Mamata Banejee aggressively wooed the Matuas. And the Mahasangha too, under Binapani Devi’s leadership, threw its weight behind the Trinamool Congress (TMC), making Mamata the chief patron of the Sangha. In the 2011 assembly elections, the TMC fielded the younger son of Binapani Devi Manjul Krishna Thakur from one assembly constituency of the district. He won it and was made a Minister of State in the West Bengal Cabinet. In 2014, his elder brother Kapil Krishna Thakur was made the party’s candidate from the Bangaon SC parliamentary constituency of the district and he, too, won that seat. In the mid-term election after his untimely death, the TMC fielded his widow Mamata Thakur, who clinchéd the seat for the party.
But it is not only the left and the TMC that got the Sangha’s support. The BJP has been working aggressively to make inroads into the community and has fairly succeeded in it. In fact, after initial days as a Minister of State in Bengal, Manjul Krishna Thakur joined the BJP and his son Subrata contested against his own aunt in the Bangaon by-election as a BJP candidate. His defeat forced Manjul Krishna to make attempts to get back into the TMC but he could not regain his past position in the party. His younger son Sushanta is still a very aggressive BJP leader in the region.
One of the issues through which BJP has made inroads into the Matuas is the Citizenship Ammendment Bill, 2019. The Bill aims to give citizenship to “persecuted minorities” of the neighbouring countries, meaning non-Muslims from Bangladesh, Pakistan and Afghanistan.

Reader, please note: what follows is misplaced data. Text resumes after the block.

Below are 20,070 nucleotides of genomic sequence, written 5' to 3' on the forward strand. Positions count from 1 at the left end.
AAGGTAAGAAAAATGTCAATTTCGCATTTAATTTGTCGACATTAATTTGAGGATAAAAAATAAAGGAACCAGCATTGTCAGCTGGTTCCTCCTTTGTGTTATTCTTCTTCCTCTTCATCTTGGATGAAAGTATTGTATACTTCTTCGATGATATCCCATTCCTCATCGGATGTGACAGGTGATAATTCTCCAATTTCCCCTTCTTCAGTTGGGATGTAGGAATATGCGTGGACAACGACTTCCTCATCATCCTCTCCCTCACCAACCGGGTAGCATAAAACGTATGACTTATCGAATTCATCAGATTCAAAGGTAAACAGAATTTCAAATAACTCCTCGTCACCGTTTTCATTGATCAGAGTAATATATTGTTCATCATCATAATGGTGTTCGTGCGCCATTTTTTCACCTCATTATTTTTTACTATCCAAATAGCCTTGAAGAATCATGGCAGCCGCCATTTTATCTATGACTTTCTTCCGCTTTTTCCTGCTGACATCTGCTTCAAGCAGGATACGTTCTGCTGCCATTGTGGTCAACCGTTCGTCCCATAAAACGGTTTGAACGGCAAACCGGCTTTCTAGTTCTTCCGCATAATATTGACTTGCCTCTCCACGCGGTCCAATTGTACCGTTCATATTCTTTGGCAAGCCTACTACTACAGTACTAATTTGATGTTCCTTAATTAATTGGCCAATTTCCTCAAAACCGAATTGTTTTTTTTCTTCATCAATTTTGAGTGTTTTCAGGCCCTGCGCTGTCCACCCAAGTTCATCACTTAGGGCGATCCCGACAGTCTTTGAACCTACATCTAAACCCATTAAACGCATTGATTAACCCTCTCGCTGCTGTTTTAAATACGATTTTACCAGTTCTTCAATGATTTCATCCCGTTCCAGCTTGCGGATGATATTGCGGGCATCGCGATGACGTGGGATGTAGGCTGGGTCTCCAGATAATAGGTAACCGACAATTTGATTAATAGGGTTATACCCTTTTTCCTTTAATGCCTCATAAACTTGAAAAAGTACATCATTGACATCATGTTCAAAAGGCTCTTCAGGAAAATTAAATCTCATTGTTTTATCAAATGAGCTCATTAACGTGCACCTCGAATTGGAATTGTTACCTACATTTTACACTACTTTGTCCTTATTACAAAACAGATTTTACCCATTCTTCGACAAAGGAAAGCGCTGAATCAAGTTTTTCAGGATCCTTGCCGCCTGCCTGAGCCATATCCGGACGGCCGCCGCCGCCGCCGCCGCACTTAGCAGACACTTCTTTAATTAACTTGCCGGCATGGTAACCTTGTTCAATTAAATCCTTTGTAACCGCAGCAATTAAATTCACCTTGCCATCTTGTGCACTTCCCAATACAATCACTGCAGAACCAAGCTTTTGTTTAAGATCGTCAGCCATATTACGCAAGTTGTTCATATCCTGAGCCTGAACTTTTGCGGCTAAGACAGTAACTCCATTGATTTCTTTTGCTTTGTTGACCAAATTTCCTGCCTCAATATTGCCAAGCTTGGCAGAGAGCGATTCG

Currently, the law treats those who entered India from Bangladesh after 1971 as foreigners, who are supposed to be deported. The Matuas, who are Vaishnavite Hindus some of whom also came to India after 1971, will be one of the direct beneficiaries of this Bill. That is why they have a sense of appreciation for the BJP’s efforts to get the bill passed, an endeavour in which it did not succeed in this Lok Sabha.
The BJP also knows the significance of Matua votes, who have high concentration in the North 24 Parganas district. This district is politically the most significant district of West Bengal, as there are 30-plus assembly constituencies and five parliamentary constituencies fully or partially falling under it. That is why PM Modi also addressed a rally in Thakurnagar of the district in February this year, while also going to meet Binapai Devi in person. The votes of Matuas could change electoral fortunes of parties on some of these seats, which is why both TMC and BJP are hell bent to win over the Matuas. The death of Binapani Devi is one instance in which this contest has come out in the public domain.
(Rajan Pandey, who has a PhD in political science, is a political analyst and author of the book Battleground UP)